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- Writing for Vaudeville - 95/95 -


the tormentors (which see). It is used as a background for acts in One, and often to close-in on acts playing in Two, Three and Four. ONE.--That part of the stage lying between the tormentors and the line drawn between the bases of the proscenium arch. OPEN SET.--A scene composed of a rear drop and matching wings, and not "boxed"--that is, not completely enclosed. See "BOX SET." PALACE SET.--Palace scene. PART.--Noun: the manuscript of one character's speeches and business; the character taken by an actor. Verb: to take, or play, a character. PLAY UP, TO.--To pitch the key of a scene high; to play with rush and emphasis. PLUGGER.--A booster, a singer who sings new songs to make them popular. POINT.--The laugh-line of a gag (see "GAG"), or the funny observation of a monologue. PRODUCE, TO.--To mount a manuscript on the stage. PRODUCER.--One who produces plays, playlets, and other acts. PROPERTIES.--Furniture, dishes, telephones, the what-not employed to lend reality--scenery excepted. Stage accessories. PROPERTY-MAN.--The man who takes care of the properties. PROPS.--Property-man; also short for properties. PROSCENIUM ARCH.--The arch through which the audience views the stage. RIGGING, STAGE.--The ropes, pulleys, etc., by which the scenery is worked. RIPPLE-LAMP.--A clock-actuated mechanism fitted with ripple-glass and attached to the spot-light to cast wave-effects, etc., on or through the drops. ROUTE.--A series of playing dates. To "route" is to "book" acts. ROUTINE.--Arrangement. A specific arrangement of the parts of a state offering, as a "monologue routine," or a "dance routine." SCENARIO.--The story of the play in outline. SET.--Noun: a room or other scene set on the stage. Verb: to erect the wings, drops, and flats to form a scene. SET OF LINES.--Rigging to be tied to drops and other scenery to lift them up into the flies. SIGHT ACT.--See "DUMB ACT." SINGLE MAN--SINGLE WOMAN.--A man or woman playing alone; a monologist, solo singer, etc. SLAP-STICK BUSINESS.--Business that wins laughs by use of physical methods. SMALL-TIME, THE.--The circuits playing three or more shows a day. SOUND-EFFECTS.--The noise of cocoanut shells imitating horses' hoof-beats, the sound of waves mechanically made, and the like. SPOT-LIGHT.--An arc-light with lenses to concentrate the light into a spot to follow the characters around the stage. STAGE-DRACE.--An implement used with stage-screws to clamp flats firmly to the floor. STAGE-CENTRE.--The centre of the stage. STAGE-LEFT.--The audience's right. STAGE-MANAGER.--One who manages the "working" of a show behind the scenes; usually the stage-carpenter. STAGE-RIGGING.--See "RIGGING, STAGE." STAGE-RIGHT.--The audience's left. STRIKE, TO.--To clear the stage of scenery. STRIP-LIGHT.--Electric bulbs contained in short tin troughs, hung behind doors, etc., to illuminate the backings. TAB.--The contraction of "tabloid," as burlesque tab, musical comedy tab. TALKING SINGLE.--A one-person act using stories, gags, etc. THREE.--The stage space six or more feet behind the rear boundaries of Two. TIME.--Playing engagements. See "BIG-TIME," "SMALL-TIME." TORMENTORS.--Movable first wings behind which the Olio runs, fronting the audience. TRAP.--A section of the stage floor cut for an entrance to the scene from below. TRY-OUT.--The first presentation of an act for trial before an audience with a view to booking. TWO.--The stage space between the Olio and the set of wings six or more feet behind the Olio. TWO-A-DAY.--Stage argot for vaudeville. WING.--A double frame of wood covered with painted canvas and used in open sets as a flat is used in box sets; so constructed that it stands alone as a book will when its covers are opened at right angles. WOOD-CRASH.--An appliance so constructed that when the handle is turned a noise like a man falling downstairs, or the crash of a fight, is produced. WOOD-SET.--The scenery used to form a forest or woods. WORKING DRAPERY.--See "DRAPERY, WORKING." WORK OPPOSITE ANOTHER, TO.--To play a character whose speeches are nearly all with the other.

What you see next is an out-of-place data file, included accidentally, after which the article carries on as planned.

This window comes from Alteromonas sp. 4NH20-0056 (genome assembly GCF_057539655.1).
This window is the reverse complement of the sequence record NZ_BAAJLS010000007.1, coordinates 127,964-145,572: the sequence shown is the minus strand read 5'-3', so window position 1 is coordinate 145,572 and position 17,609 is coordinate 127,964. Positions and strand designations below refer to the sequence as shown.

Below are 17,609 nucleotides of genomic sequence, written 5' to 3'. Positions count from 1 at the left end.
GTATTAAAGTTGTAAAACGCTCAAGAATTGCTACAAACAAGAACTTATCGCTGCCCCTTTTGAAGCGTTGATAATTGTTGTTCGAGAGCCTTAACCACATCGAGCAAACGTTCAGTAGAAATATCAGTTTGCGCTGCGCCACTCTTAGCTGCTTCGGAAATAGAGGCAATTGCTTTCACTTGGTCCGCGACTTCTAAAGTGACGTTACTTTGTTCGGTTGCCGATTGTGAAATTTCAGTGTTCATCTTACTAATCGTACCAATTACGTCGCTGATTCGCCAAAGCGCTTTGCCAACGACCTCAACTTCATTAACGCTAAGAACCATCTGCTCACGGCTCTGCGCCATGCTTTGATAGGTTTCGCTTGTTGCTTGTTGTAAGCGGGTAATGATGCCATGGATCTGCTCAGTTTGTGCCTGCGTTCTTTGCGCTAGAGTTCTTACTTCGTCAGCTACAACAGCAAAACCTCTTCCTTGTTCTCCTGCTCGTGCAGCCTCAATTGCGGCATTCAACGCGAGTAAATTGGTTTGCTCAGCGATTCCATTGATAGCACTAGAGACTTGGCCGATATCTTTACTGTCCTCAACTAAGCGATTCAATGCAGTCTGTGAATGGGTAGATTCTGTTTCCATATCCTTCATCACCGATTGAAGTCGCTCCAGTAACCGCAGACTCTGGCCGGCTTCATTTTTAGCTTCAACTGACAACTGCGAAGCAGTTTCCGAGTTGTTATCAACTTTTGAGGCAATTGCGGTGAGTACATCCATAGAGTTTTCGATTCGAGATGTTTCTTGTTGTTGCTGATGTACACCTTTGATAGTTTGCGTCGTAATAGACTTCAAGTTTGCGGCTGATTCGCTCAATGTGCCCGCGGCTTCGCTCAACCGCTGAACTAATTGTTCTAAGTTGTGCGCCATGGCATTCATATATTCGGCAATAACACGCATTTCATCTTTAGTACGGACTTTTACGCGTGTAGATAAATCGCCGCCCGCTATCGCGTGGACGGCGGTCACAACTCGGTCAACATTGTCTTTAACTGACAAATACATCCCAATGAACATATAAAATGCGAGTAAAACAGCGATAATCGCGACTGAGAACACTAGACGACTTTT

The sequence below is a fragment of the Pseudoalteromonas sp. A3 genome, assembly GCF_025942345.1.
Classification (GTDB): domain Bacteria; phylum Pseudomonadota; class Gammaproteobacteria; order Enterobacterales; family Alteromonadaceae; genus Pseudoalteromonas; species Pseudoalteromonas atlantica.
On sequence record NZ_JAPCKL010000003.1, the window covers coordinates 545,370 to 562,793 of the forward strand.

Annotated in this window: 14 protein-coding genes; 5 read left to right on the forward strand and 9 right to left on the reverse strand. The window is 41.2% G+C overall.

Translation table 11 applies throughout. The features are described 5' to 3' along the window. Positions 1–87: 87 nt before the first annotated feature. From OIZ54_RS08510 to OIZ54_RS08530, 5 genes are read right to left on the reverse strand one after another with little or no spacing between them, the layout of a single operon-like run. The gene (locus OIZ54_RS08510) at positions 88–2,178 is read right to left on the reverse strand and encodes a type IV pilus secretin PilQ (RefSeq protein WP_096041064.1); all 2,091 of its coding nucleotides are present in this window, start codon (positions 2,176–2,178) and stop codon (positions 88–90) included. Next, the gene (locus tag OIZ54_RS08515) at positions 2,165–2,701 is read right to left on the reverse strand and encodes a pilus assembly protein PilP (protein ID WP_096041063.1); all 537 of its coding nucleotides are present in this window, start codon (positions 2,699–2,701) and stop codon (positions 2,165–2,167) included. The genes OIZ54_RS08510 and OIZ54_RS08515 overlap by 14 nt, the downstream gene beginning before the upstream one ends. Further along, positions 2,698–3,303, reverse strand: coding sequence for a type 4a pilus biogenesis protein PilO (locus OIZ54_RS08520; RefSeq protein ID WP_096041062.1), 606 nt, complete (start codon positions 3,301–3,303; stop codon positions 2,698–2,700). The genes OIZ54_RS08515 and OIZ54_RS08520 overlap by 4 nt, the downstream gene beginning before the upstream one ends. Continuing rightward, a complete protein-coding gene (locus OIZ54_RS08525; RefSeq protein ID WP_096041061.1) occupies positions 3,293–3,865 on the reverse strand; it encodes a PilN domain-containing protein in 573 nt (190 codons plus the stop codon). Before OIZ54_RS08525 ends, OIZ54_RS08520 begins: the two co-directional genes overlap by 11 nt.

Writing for Vaudeville - 95/95

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